OK, I have a little bit more time and net here now. When I defined the colours 
15 or so years ago I was asking the community for feedback, but I think most 
people didn‘t even quite understand the purpose yet, so there weren‘t really 
any changes to it.

I defined the colours based on three things, the Windows 95 colour palette, the 
WMAN window structures and the colours needed to successfully port QPAC2 to 
them. Only one or two additions were made for other software like QD (which 
still has the editor colours in its own config block as I felt these were not 
generic enough in usage). 

With QPAC2 it was necessary to have a foreground colour and one other font 
colour, for which I created the name „middle ground“. This was part joke and 
part lack of a better name. Plus, nobody complained ;)

I never realized this could be interpreted as STRIP colour, especially as I 
actually defined one „STRIP“ colour, too: „Title text background“. I don‘t have 
my laptop with me, but I don‘t think there is the concept of a „STRIP“ colour 
in the data structures, so I probably never really considered it. Sorry for the 

I was hoping that some day there would be a style guide, but adoption of the 
system palette was slow and finally I forgot about it. Still, many applications 
these days use them, so I consider them a success nonetheless.

One more thing: they are defined somewhat conservatively because if you give 
too many options thing get even more messy. I know Per was always on the rather 
bleeding edge of WMAN UI development so probably struggled a lot more with them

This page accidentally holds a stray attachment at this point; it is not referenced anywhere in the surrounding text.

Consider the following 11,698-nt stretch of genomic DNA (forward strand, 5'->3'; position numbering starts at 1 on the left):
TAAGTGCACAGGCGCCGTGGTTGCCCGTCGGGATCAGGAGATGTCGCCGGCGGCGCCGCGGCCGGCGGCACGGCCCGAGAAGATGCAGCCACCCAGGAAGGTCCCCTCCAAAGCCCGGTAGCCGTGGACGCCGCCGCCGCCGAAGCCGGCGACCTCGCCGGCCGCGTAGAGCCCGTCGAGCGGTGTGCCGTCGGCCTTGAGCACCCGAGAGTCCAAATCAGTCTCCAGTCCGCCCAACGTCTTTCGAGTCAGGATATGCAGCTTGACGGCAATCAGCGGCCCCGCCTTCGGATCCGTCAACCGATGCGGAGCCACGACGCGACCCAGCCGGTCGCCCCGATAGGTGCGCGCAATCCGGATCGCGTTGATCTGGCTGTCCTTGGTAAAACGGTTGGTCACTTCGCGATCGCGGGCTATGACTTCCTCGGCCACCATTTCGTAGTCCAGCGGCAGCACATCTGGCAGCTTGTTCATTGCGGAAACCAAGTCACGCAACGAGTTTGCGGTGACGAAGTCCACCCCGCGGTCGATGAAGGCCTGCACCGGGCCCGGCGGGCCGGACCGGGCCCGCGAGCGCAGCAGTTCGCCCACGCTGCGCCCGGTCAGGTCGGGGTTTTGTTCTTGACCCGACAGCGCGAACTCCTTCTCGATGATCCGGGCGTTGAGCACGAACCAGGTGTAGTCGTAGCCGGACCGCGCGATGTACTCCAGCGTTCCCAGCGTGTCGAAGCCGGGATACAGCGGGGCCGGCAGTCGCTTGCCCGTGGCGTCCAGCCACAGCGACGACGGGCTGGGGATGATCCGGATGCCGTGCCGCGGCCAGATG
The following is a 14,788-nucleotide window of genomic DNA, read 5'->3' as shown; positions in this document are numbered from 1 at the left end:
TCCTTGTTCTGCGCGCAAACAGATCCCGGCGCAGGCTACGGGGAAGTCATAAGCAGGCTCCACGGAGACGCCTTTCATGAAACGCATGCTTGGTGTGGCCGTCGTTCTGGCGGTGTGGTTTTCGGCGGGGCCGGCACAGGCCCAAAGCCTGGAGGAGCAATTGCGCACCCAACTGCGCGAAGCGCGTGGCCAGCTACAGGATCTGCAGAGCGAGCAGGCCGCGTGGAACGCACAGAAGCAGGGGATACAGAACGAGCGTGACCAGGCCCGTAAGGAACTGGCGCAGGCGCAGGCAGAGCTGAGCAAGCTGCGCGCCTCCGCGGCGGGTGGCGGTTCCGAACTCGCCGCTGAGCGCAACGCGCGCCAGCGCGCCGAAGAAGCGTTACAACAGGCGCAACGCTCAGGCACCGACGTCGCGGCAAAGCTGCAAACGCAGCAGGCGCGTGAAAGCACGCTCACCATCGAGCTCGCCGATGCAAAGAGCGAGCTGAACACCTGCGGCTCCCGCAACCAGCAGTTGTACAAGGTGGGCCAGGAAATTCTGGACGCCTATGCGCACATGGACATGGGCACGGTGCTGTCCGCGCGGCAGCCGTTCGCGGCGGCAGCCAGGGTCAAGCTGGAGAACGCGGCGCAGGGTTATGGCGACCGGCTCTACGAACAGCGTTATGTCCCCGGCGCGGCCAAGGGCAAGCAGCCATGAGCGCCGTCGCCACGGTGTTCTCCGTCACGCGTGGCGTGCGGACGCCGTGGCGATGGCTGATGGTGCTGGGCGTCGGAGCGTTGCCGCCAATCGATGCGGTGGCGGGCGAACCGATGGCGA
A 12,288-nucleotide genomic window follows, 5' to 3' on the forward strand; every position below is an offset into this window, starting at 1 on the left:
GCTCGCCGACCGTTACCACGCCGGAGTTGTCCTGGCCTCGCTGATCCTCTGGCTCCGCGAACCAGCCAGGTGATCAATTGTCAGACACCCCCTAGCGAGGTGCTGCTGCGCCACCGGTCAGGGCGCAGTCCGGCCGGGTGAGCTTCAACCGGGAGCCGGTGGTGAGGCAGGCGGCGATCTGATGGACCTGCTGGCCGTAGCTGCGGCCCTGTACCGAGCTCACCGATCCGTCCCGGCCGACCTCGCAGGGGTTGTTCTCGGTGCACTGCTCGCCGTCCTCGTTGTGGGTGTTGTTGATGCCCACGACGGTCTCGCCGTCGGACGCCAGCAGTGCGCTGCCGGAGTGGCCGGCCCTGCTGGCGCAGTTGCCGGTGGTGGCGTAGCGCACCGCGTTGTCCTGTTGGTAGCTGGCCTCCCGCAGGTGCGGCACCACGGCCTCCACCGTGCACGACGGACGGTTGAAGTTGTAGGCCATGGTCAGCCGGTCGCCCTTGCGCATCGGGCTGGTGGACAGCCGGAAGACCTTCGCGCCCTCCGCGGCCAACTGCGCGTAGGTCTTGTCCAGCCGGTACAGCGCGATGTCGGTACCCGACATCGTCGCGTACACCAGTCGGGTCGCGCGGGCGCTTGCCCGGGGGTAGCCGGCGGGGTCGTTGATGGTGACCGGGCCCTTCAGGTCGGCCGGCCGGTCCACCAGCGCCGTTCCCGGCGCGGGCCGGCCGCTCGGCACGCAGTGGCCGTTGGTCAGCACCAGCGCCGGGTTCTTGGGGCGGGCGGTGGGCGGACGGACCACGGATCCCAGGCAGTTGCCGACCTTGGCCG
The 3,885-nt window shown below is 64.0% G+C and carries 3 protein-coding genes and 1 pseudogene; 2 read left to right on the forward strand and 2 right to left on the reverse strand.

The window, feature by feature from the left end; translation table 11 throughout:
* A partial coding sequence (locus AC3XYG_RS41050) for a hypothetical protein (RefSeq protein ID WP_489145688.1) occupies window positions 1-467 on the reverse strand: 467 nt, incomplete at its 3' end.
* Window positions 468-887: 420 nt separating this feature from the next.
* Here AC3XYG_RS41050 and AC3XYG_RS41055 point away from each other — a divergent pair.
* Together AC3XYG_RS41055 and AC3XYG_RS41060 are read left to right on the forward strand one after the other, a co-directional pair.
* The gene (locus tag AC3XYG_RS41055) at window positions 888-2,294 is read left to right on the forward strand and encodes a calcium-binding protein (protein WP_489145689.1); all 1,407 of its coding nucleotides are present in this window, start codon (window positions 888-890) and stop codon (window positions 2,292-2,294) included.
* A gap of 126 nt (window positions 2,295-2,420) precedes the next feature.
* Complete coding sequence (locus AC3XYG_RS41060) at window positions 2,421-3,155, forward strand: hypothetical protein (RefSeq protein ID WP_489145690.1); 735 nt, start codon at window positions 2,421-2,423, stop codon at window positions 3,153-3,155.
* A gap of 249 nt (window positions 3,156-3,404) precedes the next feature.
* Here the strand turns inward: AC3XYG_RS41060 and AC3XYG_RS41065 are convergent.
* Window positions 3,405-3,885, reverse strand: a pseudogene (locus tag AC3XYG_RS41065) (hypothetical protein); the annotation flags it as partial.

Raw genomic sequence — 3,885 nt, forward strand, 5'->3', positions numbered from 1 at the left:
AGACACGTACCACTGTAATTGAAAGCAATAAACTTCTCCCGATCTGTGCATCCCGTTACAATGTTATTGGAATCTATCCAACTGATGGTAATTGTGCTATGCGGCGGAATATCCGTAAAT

than anybody who simply duplicated the QJump style.

Cheers, Marcel

> Am 24.08.2018 um 14:45 schrieb pjwitte via Ql-Users 
> <ql-users@lists.q-v-d.com>:
> There appears to be some inconsistency in the application of colour 
> components of palettes by different software authors. Im referring in 
> particular to the use of "middle ground". Correct me if Im wrong, but I 
> assumed this option was reserved for use as the strip colour, ie the colour 
> of the text background. Some authors do it this way, while others use the 
> background (ie normally the paper colour) as text background. This can make 
> texts like titles, info texts, and error messages unreadable, depending on 
> the palettes used.
> While it is possible to devise palettes that will work in either case, it 
> sort of cramps one's style a bit. And the whole motivation for going to the 
> trouble of devising palettes and systems, one presumes, is to make things 
> simpler, more consistent - less mickymouse.
> Unless it is already too late (ie the bug has become convention) it would be 
> great if the next iteration of relevant documentation could firm up the 
> convention that:
> background is equivalent to PAPER colour,
> middle ground is equivalent to STRIP colour, and
> foreground is equivalent to INK colour,
> if that is indeed the intention.
> Perhaps authors too, would try keep this in mind when releasing updates?
> Per
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